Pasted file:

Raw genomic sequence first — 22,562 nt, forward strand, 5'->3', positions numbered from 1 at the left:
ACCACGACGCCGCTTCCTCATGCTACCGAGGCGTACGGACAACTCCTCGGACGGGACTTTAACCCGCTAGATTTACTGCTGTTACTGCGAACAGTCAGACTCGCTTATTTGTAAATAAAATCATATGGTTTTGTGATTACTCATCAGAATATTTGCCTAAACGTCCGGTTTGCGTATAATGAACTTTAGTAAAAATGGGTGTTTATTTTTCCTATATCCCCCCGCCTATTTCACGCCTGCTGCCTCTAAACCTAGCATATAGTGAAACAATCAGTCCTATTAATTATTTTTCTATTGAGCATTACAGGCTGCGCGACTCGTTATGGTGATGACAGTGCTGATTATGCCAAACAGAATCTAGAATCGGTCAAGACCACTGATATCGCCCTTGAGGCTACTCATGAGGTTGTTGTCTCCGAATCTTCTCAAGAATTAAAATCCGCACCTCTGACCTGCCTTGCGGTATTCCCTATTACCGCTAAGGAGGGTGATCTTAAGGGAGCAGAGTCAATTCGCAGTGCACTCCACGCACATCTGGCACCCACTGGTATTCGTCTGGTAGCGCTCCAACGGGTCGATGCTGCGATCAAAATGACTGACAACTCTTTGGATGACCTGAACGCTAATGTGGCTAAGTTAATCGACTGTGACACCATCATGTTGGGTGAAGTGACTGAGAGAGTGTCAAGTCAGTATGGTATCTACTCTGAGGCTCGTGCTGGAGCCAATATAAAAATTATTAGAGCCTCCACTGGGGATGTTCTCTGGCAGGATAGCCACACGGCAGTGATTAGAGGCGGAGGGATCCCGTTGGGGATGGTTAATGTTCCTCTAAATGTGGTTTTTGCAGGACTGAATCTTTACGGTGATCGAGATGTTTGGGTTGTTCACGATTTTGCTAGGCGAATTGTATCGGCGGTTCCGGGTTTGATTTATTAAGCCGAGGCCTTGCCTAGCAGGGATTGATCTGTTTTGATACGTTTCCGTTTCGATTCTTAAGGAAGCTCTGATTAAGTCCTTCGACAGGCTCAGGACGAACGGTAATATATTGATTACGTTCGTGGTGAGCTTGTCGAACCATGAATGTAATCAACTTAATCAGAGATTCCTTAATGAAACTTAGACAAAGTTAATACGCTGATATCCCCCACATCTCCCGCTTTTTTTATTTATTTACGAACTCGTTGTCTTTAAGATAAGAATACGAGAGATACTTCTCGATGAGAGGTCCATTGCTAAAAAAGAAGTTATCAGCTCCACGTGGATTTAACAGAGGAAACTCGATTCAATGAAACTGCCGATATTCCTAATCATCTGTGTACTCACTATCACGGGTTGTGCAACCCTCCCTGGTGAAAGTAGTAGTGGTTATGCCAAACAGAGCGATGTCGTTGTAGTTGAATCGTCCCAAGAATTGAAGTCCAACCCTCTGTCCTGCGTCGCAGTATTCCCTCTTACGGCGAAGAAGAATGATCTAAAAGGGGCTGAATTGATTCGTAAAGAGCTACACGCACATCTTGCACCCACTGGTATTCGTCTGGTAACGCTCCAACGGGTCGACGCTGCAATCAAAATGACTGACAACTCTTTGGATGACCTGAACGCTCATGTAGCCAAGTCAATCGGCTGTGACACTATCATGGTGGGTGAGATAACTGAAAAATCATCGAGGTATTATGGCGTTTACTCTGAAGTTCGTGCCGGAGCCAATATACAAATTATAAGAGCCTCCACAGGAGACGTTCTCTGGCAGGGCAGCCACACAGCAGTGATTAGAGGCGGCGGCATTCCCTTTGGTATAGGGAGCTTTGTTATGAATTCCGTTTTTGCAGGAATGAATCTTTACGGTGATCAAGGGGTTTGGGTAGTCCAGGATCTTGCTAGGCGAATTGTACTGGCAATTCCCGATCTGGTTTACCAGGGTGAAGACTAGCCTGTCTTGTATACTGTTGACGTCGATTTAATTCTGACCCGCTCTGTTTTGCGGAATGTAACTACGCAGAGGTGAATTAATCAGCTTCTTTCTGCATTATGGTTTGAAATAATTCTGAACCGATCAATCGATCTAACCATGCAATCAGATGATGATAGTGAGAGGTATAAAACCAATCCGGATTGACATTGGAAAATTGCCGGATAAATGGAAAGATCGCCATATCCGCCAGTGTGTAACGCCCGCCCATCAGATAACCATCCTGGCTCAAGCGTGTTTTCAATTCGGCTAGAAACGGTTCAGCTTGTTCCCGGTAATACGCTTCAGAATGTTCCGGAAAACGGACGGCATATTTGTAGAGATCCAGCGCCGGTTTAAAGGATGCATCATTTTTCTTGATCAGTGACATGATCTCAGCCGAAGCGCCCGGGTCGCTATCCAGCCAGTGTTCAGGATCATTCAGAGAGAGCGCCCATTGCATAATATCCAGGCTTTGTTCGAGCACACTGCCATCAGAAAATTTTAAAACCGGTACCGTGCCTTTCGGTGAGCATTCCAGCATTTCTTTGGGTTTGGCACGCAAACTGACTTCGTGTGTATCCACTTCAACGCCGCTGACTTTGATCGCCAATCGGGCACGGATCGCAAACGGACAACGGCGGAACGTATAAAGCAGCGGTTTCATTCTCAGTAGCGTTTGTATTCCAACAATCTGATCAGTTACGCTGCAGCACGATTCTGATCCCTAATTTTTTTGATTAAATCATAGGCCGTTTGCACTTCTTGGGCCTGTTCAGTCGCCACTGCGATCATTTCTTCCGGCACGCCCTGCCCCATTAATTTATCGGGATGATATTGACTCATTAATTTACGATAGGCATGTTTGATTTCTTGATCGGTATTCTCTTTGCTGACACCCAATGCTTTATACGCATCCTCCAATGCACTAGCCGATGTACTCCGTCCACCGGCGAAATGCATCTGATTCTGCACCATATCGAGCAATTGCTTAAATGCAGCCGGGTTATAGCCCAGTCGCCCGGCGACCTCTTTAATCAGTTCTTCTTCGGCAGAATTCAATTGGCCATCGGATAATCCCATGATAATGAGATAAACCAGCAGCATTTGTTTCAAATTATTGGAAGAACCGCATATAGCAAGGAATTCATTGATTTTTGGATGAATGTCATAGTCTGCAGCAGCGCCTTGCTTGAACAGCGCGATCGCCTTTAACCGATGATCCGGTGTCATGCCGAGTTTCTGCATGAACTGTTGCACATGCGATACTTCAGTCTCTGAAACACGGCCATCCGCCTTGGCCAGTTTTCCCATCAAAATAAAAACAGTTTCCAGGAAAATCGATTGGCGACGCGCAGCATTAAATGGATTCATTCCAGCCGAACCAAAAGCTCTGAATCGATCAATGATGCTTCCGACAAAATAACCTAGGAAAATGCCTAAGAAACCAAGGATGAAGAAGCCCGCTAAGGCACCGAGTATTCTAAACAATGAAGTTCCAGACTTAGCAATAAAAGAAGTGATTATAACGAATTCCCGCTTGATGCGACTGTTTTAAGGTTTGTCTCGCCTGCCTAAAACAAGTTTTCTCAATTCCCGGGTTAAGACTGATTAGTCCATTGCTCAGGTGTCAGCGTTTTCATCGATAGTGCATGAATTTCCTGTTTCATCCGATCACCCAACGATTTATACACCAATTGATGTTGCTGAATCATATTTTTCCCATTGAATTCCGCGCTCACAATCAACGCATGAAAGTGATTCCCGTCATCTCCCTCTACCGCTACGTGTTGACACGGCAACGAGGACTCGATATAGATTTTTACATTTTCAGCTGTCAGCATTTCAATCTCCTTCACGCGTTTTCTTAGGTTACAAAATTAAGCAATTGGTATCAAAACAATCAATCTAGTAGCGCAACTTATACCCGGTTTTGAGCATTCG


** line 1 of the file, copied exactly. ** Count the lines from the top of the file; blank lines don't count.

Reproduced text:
Raw genomic sequence first — 22,562 nt, forward strand, 5'->3', positions numbered from 1 at the left: